This is one of those “walking the South West coast path” accounts. Having enjoyed Mark Wallington’s Five Hundred Mile Walkies (almost as much as Boogie Up the River) I wasn’t sure I needed to read another of these, but it was a book club choice – and thankfully so.
I was delighted to find within the first few pages that Raynor Winn’s walk (with her husband Moth) was inspired by the Boogie book. It is, however, a very different story. At the start of the book their home and business, built up over 30 years, is repossessed and Moth diagnosed with an incurable illness. The book doesn’t delve too deeply into the background to all this, but it does dwell on the sorrow (and self-pity) these unfortunate circumstances generate.
The phone rang as rain began to drop, heavy and determined. We sheltered under a rock overhang. It was Rowan, on her way to a late-summer job in Croatia but stuck in Venice. She thinks she’s missed the connecting bus. Before, when I was a parent, we’d have sent money to put her on a flight, make her safe. But now, just a helpless friend, I sheltered in a rock crevice, useless, hopeless, pointless, and talked to my daughter, stranded in a foreign country, alone.
Yet rather than wallow they’ve bought a tent and what little kit they can afford and set out on foot.
‘Do we have a plan?’
‘Course we do. We walk, until we stop walking, and maybe on the way we find some kind of future.’
‘That’s a good plan.’
The account, as well as describing some fantastic coastline, charts how their mood and mental state is affected by being constantly outdoors and itinerant. They walk slowly, their finances precarious and Moth’s health fragile. Throughout most of the book their future extends no further than the path.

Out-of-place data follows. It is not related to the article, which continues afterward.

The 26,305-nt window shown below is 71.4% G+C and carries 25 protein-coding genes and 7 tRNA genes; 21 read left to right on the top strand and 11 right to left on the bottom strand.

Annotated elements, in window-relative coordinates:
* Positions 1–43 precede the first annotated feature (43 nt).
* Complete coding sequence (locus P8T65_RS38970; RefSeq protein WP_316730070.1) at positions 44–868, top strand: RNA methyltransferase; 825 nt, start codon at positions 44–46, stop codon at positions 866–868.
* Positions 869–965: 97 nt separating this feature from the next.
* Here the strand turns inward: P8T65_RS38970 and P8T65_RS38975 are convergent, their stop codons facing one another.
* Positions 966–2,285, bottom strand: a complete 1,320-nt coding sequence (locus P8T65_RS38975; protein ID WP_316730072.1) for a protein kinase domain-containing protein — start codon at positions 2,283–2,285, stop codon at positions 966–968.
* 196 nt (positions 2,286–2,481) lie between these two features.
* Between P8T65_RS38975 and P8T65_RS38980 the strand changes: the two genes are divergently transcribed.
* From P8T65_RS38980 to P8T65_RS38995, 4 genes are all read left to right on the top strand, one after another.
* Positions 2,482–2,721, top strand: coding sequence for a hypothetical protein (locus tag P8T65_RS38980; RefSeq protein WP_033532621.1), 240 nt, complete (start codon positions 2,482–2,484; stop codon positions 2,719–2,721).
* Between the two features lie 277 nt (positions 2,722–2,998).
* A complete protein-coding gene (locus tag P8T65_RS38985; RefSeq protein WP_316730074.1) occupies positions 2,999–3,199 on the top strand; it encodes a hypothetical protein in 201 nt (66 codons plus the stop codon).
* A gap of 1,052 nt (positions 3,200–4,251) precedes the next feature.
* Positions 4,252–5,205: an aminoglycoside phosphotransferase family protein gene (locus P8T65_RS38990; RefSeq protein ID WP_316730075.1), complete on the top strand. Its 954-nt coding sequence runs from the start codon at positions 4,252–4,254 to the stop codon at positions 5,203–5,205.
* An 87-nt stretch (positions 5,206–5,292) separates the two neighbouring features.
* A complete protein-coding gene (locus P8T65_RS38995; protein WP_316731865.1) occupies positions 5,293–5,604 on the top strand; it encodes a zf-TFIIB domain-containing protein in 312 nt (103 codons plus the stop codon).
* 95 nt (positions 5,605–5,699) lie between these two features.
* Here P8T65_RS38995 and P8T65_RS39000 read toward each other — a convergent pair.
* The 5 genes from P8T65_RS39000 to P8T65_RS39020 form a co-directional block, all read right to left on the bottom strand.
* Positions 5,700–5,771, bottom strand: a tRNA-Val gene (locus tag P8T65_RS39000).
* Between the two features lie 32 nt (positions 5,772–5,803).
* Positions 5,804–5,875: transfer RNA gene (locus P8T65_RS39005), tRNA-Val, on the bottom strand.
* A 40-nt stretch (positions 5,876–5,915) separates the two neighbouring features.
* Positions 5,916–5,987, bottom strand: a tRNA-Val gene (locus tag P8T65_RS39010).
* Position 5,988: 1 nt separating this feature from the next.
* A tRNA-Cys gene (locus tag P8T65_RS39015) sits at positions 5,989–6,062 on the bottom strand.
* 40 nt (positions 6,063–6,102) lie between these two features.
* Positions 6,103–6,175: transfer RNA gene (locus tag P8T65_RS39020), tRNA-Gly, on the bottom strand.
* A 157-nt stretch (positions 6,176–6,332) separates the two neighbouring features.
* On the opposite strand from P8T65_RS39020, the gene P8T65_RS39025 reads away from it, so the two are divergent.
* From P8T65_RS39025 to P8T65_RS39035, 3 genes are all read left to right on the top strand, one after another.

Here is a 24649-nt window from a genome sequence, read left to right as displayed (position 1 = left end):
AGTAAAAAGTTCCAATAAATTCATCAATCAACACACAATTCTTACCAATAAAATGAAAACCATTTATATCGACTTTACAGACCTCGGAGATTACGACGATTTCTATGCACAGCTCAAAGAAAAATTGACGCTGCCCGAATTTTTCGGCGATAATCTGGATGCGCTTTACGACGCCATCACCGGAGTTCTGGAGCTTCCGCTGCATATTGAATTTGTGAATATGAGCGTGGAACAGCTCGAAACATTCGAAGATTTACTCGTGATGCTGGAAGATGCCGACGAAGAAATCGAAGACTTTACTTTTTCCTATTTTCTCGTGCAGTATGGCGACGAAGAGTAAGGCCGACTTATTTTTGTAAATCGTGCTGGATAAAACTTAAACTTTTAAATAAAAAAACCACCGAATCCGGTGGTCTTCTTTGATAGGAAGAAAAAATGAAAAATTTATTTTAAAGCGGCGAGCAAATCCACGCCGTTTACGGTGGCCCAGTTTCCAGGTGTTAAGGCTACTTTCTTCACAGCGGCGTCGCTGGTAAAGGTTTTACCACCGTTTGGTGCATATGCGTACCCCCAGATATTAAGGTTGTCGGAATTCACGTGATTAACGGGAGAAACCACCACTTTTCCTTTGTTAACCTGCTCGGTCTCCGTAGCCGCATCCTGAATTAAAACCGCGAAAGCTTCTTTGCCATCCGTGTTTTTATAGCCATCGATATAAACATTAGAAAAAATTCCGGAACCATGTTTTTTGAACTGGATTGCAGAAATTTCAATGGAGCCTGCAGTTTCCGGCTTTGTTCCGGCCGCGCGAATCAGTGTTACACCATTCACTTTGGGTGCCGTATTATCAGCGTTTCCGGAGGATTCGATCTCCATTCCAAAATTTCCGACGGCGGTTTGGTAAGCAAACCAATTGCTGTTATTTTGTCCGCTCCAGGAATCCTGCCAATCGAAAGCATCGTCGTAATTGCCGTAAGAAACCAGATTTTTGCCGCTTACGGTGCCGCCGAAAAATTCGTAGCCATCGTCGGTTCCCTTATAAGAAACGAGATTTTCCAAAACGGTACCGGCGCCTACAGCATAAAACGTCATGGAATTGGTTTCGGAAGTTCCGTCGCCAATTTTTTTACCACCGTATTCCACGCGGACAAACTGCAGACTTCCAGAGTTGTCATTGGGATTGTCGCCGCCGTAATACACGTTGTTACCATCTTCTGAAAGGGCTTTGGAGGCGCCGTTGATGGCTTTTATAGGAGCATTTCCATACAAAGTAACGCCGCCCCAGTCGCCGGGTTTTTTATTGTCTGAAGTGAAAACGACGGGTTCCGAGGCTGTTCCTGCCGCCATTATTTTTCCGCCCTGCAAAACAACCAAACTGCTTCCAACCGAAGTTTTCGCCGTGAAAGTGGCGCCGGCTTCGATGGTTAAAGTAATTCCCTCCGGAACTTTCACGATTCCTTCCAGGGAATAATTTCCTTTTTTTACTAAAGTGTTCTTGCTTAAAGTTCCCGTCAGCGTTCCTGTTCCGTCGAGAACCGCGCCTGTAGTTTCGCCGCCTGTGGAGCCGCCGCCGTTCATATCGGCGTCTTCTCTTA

Rather than the walk being a time to get our thoughts straight and make a plan, it had become a meditation, a mental void filled only with salt wind, dust and light. Each step had its own resonance, its moment of power or failure. That step, and the next and the next and the next, was the reason and the future. Each combe climbed out of was a victory, each day survived a reason to live through the next. Each lungful of salt scouring our memories, smoothing their edges, wearing them down.
Winn writes with an appealing honesty. I’m not sure how easy she’d be to get on with – she’s ferociously independent and reluctant to ask for help (as many of us are) and obviously incredibly strong-willed and single-minded. Although she isn’t especially reflective she is extremely uncompromising in reporting other people’s reaction to her. This is the kind of first-person writing I really enjoy.
I also, of course, enjoy places I’m familiar with such as the Minack Theatre (even if they only get a brief mention: “Seaton and Beer were gone in the flash of a 1950s’ time warp”).
The combination of the trek and struggle against adverse circumstances make this something of a page turner.
I gave it (a high) 8/10.